If you are great at meal-prep, pre-bagging items like crackers, veggies, nuts, etc. makes packing lunches much faster with the added benefit of weighing or measuring so not to overeat.
Ready to make your own lunch??
Shown are some combos that my kids really like. Scroll down for a great infographic on how to build your own.
Tuna and Pickles with Veggies and Dip
My daughter’s FAVORITE lunch. Usually I’ll dice the pickles and mix it into the tuna per her request. Not a fan of fish? Use hardboiled eggs or chicken instead. I make my own mayo and you can find the recipe here. Mashed avocado or a small amount of olive oil with some seasonings can be substituted for mayo.
Kids love this one and it’s better than store-bought kits. I used kitchen scissors to cut a large flour tortilla into smaller shapes, but you could do the same with a low carb or sprouted grain tortilla. Toast the tortilla in the toaster oven to make it crispy. I pack a small cup of marinara (I usually save a small amount after a pasta night), shredded mozzarella, pepperoni or other uncured meat. Add healthy fat by including black olives.
Hard-boiled eggs are so portable and easy to make in advance. Add in some cheese, apple slices and nut butter and you’ve got a meal. Put in olives instead of cheese for more fat and a bit less protein as shown. Included some veggies here too and this makes a larger meal, especially for kiddos.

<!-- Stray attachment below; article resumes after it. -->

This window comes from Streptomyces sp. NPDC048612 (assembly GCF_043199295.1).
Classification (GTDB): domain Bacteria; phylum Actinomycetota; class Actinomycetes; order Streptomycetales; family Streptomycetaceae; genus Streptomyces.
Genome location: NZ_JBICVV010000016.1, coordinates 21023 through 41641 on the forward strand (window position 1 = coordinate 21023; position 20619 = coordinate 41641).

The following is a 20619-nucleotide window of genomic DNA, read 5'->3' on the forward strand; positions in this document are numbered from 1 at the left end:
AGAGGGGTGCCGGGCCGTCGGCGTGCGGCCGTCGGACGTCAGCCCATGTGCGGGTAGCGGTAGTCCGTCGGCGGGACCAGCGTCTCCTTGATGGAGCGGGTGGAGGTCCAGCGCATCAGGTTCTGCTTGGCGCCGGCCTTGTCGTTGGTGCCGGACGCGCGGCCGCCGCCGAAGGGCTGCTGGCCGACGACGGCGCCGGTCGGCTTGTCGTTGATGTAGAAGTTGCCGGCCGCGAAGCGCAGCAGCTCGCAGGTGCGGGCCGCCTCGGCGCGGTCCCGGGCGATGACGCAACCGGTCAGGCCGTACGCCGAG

Meat and Cheese Rollups with Marinara
and Veggies and Dip
Bought these gems from Costco but it’s also super quick to make your own with any piece of lunchmeat and a cheese stick. I'm also a huge fan of either rolling lunchmeat inside lettuce or lettuce inside lunchmeat if you are eliminating dairy.
BBQ Chicken, Celery & Crackers
Mix a small amount of BBQ sauce in with leftover shredded or diced chicken. I included celery and blue cheese but any veggie and dip will do. Adults will love this chicken in a green salad also. See below for the healthy grain-free crackers we love.
Build Your Own Mini Tacos or Nachos
This is a fun one. Use leftover chicken, beef or pork or make it vegetarian and use cooked jackfruit or go meatless. Small tortilla circles/few chips keep these lower carb. Omit these entirely if keto or strict low carb & use large lettuce leaves instead. Obviously the cheese isn’t melted for a kid lunch but they love the idea just the same. Include other favorite toppings like avocado, lettuce, olives, salsa, etc.
Variation on above: Ranch chicken tacos
A more "grown up" option may be some variation of my Beef Taco Cups, substituting the beef for any protein you have on hand.
Salads are other easy make-ahead meals and can actually be low-carb if you use a handful of dark leafy greens, cruciferous veggies and lots of healthy fat and protein like avocado, full-fat cheese, eggs and olives. My Asian-Inspired Salad is a good one if you like variety.
Some of our favorite snack and "side dish" items are shown below.
Not a fan of these ideas? No problem! Here's the basics on how to make your own.